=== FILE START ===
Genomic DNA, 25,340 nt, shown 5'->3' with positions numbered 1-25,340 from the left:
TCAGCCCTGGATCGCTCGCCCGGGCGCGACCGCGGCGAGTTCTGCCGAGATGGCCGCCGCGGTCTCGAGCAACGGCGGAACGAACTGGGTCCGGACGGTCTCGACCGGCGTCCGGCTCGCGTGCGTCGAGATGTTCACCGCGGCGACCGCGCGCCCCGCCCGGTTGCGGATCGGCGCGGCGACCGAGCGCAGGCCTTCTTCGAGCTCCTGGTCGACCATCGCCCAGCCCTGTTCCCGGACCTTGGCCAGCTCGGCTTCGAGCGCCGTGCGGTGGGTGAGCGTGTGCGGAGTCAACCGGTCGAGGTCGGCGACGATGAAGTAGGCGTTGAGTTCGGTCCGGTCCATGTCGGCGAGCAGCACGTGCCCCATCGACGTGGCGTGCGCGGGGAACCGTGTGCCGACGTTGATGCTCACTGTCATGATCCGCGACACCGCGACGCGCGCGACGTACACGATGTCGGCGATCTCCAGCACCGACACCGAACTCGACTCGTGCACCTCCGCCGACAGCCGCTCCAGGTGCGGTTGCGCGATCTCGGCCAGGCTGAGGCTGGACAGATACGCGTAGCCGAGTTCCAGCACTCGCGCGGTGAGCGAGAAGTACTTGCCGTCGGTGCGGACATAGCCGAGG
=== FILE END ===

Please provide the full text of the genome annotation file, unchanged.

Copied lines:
Genomic DNA, 25,340 nt, shown 5'->3' with positions numbered 1-25,340 from the left:
TCAGCCCTGGATCGCTCGCCCGGGCGCGACCGCGGCGAGTTCTGCCGAGATGGCCGCCGCGGTCTCGAGCAACGGCGGAACGAACTGGGTCCGGACGGTCTCGACCGGCGTCCGGCTCGCGTGCGTCGAGATGTTCACCGCGGCGACCGCGCGCCCCGCCCGGTTGCGGATCGGCGCGGCGACCGAGCGCAGGCCTTCTTCGAGCTCCTGGTCGACCATCGCCCAGCCCTGTTCCCGGACCTTGGCCAGCTCGGCTTCGAGCGCCGTGCGGTGGGTGAGCGTGTGCGGAGTCAACCGGTCGAGGTCGGCGACGATGAAGTAGGCGTTGAGTTCGGTCCGGTCCATGTCGGCGAGCAGCACGTGCCCCATCGACGTGGCGTGCGCGGGGAACCGTGTGCCGACGTTGATGCTCACTGTCATGATCCGCGACACCGCGACGCGCGCGACGTACACGATGTCGGCGATCTCCAGCACCGACACCGAACTCGACTCGTGCACCTCCGCCGACAGCCGCTCCAGGTGCGGTTGCGCGATCTCGGCCAGGCTGAGGCTGGACAGATACGCGTAGCCGAGTTCCAGCACTCGCGCGGTGAGCGAGAAGTACTTGCCGTCGGTGCGGACATAGCCGAGG